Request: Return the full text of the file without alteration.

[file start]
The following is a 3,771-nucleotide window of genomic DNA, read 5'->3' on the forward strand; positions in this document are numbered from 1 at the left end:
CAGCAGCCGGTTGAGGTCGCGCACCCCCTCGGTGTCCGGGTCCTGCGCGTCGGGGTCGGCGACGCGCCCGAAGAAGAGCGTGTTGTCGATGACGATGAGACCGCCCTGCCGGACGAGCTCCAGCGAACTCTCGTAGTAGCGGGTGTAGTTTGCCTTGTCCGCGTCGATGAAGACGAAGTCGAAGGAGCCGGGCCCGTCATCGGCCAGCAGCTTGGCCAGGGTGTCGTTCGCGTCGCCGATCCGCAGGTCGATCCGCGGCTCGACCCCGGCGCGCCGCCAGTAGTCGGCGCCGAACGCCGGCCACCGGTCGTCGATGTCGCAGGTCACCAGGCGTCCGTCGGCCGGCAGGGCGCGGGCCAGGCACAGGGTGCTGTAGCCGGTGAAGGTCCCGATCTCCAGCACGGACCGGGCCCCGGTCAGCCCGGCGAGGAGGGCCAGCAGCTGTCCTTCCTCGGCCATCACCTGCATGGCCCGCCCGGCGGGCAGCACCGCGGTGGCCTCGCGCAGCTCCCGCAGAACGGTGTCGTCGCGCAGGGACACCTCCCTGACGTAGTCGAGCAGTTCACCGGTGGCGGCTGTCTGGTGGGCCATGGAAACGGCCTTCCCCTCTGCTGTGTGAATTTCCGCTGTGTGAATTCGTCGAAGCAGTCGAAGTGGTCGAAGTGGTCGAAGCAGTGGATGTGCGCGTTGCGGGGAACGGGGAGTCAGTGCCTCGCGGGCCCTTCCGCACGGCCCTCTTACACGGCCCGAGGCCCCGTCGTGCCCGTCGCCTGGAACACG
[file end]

The following is a 3,771-nucleotide window of genomic DNA, read 5'->3' on the forward strand; positions in this document are numbered from 1 at the left end:
CAGCAGCCGGTTGAGGTCGCGCACCCCCTCGGTGTCCGGGTCCTGCGCGTCGGGGTCGGCGACGCGCCCGAAGAAGAGCGTGTTGTCGATGACGATGAGACCGCCCTGCCGGACGAGCTCCAGCGAACTCTCGTAGTAGCGGGTGTAGTTTGCCTTGTCCGCGTCGATGAAGACGAAGTCGAAGGAGCCGGGCCCGTCATCGGCCAGCAGCTTGGCCAGGGTGTCGTTCGCGTCGCCGATCCGCAGGTCGATCCGCGGCTCGACCCCGGCGCGCCGCCAGTAGTCGGCGCCGAACGCCGGCCACCGGTCGTCGATGTCGCAGGTCACCAGGCGTCCGTCGGCCGGCAGGGCGCGGGCCAGGCACAGGGTGCTGTAGCCGGTGAAGGTCCCGATCTCCAGCACGGACCGGGCCCCGGTCAGCCCGGCGAGGAGGGCCAGCAGCTGTCCTTCCTCGGCCATCACCTGCATGGCCCGCCCGGCGGGCAGCACCGCGGTGGCCTCGCGCAGCTCCCGCAGAACGGTGTCGTCGCGCAGGGACACCTCCCTGACGTAGTCGAGCAGTTCACCGGTGGCGGCTGTCTGGTGGGCCATGGAAACGGCCTTCCCCTCTGCTGTGTGAATTTCCGCTGTGTGAATTCGTCGAAGCAGTCGAAGTGGTCGAAGTGGTCGAAGCAGTGGATGTGCGCGTTGCGGGGAACGGGGAGTCAGTGCCTCGCGGGCCCTTCCGCACGGCCCTCTTACACGGCCCGAGGCCCCGTCGTGCCCGTCGCCTGGAACACG